4. Again, rinse the part in the first DI water rinse bath for 10 minutes to remove the acid residues.
 5. Soak the part in a second DI water rinse bath for 30 minutes.
 6. Soak the part in a third DI water rinse bath for 30 minutes.
 7. Dry the part by spray rinsing with absolute reagent grade isopropyl alcohol. Allow the alcohol to air evaporate from the surface of the part after this rinse step.
 8. All process steps from this point forward must be performed in a Class 100 clean room environment.
 9. Thoroughly CO2 snow blast the ash reflector on all surfaces.
 10. Inspect surfaces of the part for residual contamination and for stress corrosion cracking of the aluminum metal.
 11. Double bag the ash reflector in a clean room grade polypropylene bags.
 Scanning electron microscopy (SEM) top-down images were made of the rainbow-colored contaminant film on the ash reflector as received, and showed a nodular growth pattern with many thinly adhered flake and particle structures. Results of X-ray photoelectron spectroscopy (XPS) analysis of the contaminant film are presented in the second and third columns of Table 5 below. The contaminant film was composed primarily of aluminum oxide with some carbide, oxynitride, and fluoride present. Sulfur was present in the film as both a sulfate and an oxyfluoride species. The aluminum oxide film was very rich in oxygen, indicating that a high density of defect sites existed in the crystalline lattice of this material. Seventy seven percent of the carbon observed in the as-received surface spectra was removed by ion sputtering to a depth of 500 Å. This indicated that the hydrocarbons and fluorocarbons observed in the XPS spectra were primarily on the surface of the aluminum oxide film.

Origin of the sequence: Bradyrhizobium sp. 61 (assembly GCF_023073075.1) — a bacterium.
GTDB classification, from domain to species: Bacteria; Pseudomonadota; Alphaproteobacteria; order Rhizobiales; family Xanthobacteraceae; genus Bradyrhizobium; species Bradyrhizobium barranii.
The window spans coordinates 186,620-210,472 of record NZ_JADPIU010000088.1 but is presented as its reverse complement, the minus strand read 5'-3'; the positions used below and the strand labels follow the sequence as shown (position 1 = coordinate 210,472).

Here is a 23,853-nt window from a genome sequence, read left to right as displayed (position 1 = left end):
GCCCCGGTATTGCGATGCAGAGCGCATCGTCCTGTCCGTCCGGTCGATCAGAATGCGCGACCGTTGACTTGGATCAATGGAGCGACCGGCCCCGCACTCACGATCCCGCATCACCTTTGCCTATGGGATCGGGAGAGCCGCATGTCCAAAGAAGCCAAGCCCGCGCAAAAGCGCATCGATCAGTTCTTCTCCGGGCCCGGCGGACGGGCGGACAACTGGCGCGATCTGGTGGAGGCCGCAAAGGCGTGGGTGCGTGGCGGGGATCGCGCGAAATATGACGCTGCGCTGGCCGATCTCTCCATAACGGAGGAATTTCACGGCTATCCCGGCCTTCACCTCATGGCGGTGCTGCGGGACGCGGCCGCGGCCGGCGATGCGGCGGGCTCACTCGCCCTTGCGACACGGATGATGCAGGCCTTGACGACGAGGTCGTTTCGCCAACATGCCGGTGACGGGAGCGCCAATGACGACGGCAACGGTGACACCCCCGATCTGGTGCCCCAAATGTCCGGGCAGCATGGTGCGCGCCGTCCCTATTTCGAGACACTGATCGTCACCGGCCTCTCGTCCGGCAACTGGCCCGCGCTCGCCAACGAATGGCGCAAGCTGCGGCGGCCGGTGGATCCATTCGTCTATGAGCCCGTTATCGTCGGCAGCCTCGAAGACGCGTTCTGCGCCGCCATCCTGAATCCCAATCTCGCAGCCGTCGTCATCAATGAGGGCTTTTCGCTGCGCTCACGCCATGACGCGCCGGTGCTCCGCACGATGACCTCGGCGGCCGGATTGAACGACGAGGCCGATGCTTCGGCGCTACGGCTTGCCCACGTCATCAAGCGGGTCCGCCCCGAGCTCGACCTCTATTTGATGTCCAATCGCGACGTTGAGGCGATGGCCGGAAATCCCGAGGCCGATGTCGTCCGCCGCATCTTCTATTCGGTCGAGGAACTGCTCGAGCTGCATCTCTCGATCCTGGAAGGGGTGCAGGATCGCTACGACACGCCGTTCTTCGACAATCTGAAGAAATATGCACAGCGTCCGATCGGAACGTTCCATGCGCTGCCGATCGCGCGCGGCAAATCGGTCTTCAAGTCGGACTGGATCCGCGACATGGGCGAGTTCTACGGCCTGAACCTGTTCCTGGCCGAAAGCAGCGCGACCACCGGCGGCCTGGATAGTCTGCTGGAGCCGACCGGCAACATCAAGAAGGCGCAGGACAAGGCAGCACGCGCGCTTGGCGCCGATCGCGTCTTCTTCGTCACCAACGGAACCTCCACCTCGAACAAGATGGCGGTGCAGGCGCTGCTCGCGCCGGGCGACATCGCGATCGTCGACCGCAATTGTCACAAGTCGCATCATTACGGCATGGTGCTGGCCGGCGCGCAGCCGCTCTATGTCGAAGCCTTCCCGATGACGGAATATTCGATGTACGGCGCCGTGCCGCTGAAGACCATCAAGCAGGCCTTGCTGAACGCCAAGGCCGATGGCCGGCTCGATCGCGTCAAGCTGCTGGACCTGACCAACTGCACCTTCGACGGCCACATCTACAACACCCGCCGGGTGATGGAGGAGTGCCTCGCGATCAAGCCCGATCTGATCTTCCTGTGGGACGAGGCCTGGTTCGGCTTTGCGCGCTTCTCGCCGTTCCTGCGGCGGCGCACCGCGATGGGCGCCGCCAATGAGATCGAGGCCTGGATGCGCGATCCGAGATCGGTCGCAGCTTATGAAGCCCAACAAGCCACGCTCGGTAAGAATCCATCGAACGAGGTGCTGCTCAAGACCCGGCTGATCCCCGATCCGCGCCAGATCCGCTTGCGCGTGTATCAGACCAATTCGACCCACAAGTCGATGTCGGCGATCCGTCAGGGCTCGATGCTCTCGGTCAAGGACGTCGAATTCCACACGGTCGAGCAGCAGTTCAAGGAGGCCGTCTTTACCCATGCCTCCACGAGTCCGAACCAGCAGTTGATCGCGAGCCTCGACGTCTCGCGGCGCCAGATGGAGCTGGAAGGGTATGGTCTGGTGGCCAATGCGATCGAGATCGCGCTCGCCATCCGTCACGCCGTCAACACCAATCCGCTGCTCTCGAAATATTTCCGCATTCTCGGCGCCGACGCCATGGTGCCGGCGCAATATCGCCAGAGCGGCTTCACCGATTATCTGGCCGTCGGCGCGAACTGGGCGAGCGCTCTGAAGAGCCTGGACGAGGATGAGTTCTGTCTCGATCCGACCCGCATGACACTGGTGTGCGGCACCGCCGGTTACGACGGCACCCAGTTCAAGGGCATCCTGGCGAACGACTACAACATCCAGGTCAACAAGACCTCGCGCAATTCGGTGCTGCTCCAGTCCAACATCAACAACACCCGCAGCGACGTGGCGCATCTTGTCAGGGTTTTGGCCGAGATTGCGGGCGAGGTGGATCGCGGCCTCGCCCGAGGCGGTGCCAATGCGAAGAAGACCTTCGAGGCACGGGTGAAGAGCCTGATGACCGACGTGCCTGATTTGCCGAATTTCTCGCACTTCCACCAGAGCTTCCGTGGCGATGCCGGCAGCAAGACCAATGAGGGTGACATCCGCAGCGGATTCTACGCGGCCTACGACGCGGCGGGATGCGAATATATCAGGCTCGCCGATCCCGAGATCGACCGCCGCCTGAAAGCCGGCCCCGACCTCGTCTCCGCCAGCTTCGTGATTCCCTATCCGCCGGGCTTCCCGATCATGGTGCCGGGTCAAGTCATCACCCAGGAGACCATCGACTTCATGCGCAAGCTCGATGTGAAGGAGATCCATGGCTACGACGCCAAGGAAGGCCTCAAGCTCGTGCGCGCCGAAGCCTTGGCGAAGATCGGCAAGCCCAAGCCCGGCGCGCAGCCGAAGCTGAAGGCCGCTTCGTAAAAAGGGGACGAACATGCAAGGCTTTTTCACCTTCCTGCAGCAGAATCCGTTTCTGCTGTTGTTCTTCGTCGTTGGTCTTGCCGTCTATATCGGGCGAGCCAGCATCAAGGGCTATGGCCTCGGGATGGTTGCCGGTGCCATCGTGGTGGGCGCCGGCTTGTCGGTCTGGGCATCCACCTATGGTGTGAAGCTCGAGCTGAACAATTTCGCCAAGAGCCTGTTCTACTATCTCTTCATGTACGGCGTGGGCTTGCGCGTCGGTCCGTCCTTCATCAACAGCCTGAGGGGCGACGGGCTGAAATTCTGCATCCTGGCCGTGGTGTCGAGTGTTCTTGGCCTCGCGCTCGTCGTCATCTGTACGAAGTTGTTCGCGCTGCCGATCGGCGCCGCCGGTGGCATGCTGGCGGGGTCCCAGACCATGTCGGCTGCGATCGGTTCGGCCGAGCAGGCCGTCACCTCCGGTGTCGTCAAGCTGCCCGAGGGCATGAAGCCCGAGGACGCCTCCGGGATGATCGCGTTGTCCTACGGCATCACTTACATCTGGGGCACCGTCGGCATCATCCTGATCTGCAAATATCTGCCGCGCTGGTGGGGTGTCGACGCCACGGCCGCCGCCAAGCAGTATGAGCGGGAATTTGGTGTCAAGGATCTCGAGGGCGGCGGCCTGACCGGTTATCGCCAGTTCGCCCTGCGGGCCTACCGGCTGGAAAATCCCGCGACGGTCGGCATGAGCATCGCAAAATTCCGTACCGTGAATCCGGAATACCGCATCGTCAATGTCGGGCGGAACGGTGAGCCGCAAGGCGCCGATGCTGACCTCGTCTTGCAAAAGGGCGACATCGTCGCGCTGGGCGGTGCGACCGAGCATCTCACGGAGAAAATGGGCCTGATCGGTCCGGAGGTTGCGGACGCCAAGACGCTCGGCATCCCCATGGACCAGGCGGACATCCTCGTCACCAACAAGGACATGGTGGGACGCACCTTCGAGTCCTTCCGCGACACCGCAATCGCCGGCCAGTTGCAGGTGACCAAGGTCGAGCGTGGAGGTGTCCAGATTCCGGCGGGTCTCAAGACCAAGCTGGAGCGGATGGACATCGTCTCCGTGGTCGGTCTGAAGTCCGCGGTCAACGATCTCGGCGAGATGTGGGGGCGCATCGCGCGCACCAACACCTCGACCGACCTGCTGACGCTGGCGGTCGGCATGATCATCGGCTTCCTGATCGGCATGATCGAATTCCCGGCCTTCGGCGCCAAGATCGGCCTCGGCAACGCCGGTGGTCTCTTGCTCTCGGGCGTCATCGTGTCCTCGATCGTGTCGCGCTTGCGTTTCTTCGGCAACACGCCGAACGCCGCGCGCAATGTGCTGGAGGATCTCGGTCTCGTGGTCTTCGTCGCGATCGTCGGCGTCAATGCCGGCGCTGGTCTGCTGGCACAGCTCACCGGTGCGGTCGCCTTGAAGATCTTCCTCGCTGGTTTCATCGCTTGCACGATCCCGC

SEM micrographs of the surface of the ash reflector taken after etching in the pickling bath for 60 seconds, showing that part of the contaminant film had been removed from the surface and revealing the presence of large numbers of alumina bead blast particles embedded in the underlying metal. The alumina particles were deposited in the soft aluminum metal during previous bead blast cleaning of this part. The bead blast particles were evident in the micrographs because they etched much more slowly due to their defect-free α-Al2O3 crystal structure than the contaminant film or the metal substrate. In many areas, the embedded particles were so numerous that they formed a close packed solid mat extending over a significant fraction of the surface. The sizes of these particles ranged from 12 μm to roughly 0.2 μm.